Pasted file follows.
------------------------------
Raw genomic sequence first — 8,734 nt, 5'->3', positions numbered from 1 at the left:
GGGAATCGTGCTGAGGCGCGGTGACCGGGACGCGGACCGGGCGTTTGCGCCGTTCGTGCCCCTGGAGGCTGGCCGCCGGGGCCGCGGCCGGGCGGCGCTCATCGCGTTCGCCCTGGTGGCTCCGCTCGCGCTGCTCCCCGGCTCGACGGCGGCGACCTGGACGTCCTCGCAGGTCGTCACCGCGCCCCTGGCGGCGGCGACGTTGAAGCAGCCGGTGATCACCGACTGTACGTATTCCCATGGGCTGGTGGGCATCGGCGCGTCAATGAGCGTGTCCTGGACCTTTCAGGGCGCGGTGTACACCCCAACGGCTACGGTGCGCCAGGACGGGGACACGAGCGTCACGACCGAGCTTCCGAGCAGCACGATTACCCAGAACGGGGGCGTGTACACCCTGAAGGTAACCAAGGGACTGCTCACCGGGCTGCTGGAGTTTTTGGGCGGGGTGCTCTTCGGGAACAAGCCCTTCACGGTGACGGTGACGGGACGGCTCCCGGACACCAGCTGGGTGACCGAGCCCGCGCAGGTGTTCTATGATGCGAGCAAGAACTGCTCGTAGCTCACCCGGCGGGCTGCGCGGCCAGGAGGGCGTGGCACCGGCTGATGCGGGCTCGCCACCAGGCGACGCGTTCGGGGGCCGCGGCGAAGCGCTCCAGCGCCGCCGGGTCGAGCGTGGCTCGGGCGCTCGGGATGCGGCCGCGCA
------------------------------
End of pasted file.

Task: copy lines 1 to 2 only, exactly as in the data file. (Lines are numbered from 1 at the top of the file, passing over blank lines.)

Raw genomic sequence first — 8,734 nt, 5'->3', positions numbered from 1 at the left:
GGGAATCGTGCTGAGGCGCGGTGACCGGGACGCGGACCGGGCGTTTGCGCCGTTCGTGCCCCTGGAGGCTGGCCGCCGGGGCCGCGGCCGGGCGGCGCTCATCGCGTTCGCCCTGGTGGCTCCGCTCGCGCTGCTCCCCGGCTCGACGGCGGCGACCTGGACGTCCTCGCAGGTCGTCACCGCGCCCCTGGCGGCGGCGACGTTGAAGCAGCCGGTGATCACCGACTGTACGTATTCCCATGGGCTGGTGGGCATCGGCGCGTCAATGAGCGTGTCCTGGACCTTTCAGGGCGCGGTGTACACCCCAACGGCTACGGTGCGCCAGGACGGGGACACGAGCGTCACGACCGAGCTTCCGAGCAGCACGATTACCCAGAACGGGGGCGTGTACACCCTGAAGGTAACCAAGGGACTGCTCACCGGGCTGCTGGAGTTTTTGGGCGGGGTGCTCTTCGGGAACAAGCCCTTCACGGTGACGGTGACGGGACGGCTCCCGGACACCAGCTGGGTGACCGAGCCCGCGCAGGTGTTCTATGATGCGAGCAAGAACTGCTCGTAGCTCACCCGGCGGGCTGCGCGGCCAGGAGGGCGTGGCACCGGCTGATGCGGGCTCGCCACCAGGCGACGCGTTCGGGGGCCGCGGCGAAGCGCTCCAGCGCCGCCGGGTCGAGCGTGGCTCGGGCGCTCGGGATGCGGCCGCGCA